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What do you learn from chronic illness or pain?

Posted Feb 03 2009 10:54pm

images I had intended to write several blogs that will cover some key points for preparing for what could happen when you live with a chronic illness.  I’ve delayed that because I’m hoping to hear your ideas on this that I will in corporate in my posts.  So please share your thoughts and comment here or email me.

Instead I’m writing about my own on-g0ing experience with a chronic condition:  rinitis due to allergies (we think) and the “cure” or path to improvement (surgery).

A few weeks ago I blogged about sinus surgery to improve rinitis.  (Several of you have emailed me inquiring how I feel.  Thank you …  but please submit comments online so others can share you thoughts!)

Generally I’ve felt worse post  surgery that was 4 weeks ago.  This was unexpected and caught me unprepared.

What has happened during recovery that make this so difficult?  I was supposed to “naturally” shed the scabbing that occurs from breaking nasal passages.   But it  hasn’t gone as planned and pressure has built in my head due (we think) to the blocking scabs.  My ENT surgeon literally pulled a huge scab from my nose with a tweezer-like instrument (OUCH!).  The relief was temporary.

I now irrigate twice daily with a saline solution and it could be helping.  The past two days have been relatively pain free days.  But  I’ve seen improvement reverse itself and I’m not counting on it yet.

This experience has pulled me back into the chronically ill world which I haven’t personally felt part of for the last few years  since my diseases have been cured (through surgery) or are in remission (due to medication).  If it’s a bad day,  the pain that dulls my thinking and I”m tired.  I keep it to the minimum –  client work and simple meal prep.  .

The silver lining is that this experience has given me some many meaty topics to write about.

I’ll share what I’ve  learned (or knew but benefited from a personal experience reminder:

  1. I’m fortunate that my nature is not to wallow in self pity.  I have an innate drive to push through difficulties and I ‘m naturally an optimist living in a place called hopeful.
  2. I don’t like talking about this with friends and family because once said, there’s not much else to say.  I also find many people have advice that I don’t ask for.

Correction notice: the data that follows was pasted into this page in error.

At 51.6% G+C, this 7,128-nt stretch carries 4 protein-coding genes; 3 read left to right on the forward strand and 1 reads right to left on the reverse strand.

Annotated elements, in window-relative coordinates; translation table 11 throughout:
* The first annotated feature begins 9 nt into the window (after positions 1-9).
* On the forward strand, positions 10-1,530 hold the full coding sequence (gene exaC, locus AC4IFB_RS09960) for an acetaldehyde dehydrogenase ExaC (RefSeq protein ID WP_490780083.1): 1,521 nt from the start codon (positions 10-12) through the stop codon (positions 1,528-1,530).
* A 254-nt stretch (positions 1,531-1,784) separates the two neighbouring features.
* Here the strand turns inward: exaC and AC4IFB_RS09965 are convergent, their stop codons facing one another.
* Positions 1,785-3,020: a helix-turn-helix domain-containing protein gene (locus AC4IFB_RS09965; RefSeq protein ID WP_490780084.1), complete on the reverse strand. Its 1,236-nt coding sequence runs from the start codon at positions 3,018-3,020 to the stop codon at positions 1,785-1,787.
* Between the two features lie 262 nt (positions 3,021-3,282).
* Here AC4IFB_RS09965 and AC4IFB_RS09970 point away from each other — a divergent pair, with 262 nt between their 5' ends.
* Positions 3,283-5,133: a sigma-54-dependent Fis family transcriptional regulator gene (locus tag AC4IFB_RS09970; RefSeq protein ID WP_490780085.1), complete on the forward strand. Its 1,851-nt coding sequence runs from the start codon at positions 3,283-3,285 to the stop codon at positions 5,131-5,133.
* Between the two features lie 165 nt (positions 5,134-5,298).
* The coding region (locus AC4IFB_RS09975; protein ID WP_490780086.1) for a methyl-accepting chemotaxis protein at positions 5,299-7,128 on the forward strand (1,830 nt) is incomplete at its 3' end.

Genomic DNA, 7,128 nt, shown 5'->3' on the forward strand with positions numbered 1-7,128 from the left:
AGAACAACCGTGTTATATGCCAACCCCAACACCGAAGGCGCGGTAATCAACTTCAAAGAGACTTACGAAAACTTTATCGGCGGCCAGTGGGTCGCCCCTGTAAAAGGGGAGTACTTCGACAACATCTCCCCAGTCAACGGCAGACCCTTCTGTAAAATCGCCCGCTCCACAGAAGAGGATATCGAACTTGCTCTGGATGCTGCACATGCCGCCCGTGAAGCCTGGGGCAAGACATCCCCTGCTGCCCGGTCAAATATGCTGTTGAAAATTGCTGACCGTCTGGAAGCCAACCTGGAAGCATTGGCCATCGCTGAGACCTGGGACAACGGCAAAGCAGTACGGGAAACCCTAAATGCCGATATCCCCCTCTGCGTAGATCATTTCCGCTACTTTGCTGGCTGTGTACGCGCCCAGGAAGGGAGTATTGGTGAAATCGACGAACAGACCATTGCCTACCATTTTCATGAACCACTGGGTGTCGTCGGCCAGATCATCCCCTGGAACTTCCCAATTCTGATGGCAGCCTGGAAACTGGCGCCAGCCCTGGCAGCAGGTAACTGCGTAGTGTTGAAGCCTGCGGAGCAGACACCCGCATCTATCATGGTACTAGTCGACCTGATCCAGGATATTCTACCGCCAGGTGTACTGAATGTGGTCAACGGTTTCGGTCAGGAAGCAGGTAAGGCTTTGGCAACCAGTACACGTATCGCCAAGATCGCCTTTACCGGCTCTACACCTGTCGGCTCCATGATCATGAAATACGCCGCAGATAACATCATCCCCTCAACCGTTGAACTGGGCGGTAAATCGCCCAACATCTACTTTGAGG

3. If I had a job where I saw co-workers, I’d have to be prepared for talking about this, like it or not.
  4. Trusting my doctor to do the best he can (and it is a “he” ) makes it easier for me to weather this.  But always consider going elsewhere for new ideas when what we’re doing doesn’t work and this doctor has nothing else to offer.
  5. Doctor’s offices are not on worker friendly schedules.  I would have had to prepare for time off for follow up visits if I had a supervisor  looking at my time or colleagues who rely on me.
  6. Feeling tired and in pain is a drain on me but just as much on my husband.  He needs my empathy (but not my guilt).
  7. I work when I’m in pain and fatigue  so I can push myself with the same energy  to get the exercise I need and see people whom I care about.  That’s integral to staying in balance.
  8. I’m lucky to be able to set my own schedule and work from home.  A boss and an office I have to go to daily would be much more difficult.  But here’s the downside:  being self employed and working on a fee for service basis means that if I don’ t work,  I don’t get paid.
  9. I could see how a supervisor might resent this since I’ve had two elective surgeries in one year from which I didn’t recover as expected and it took longer to get to normal.  It would have been wise to  have prepared more for the unexpected.
  10. The best people to commiserate with is another person who has experienced a chronic illness.

Do you have anything to add to this list?

What about this: what do you do to prepare for what could happen when you live with a chronic illness?

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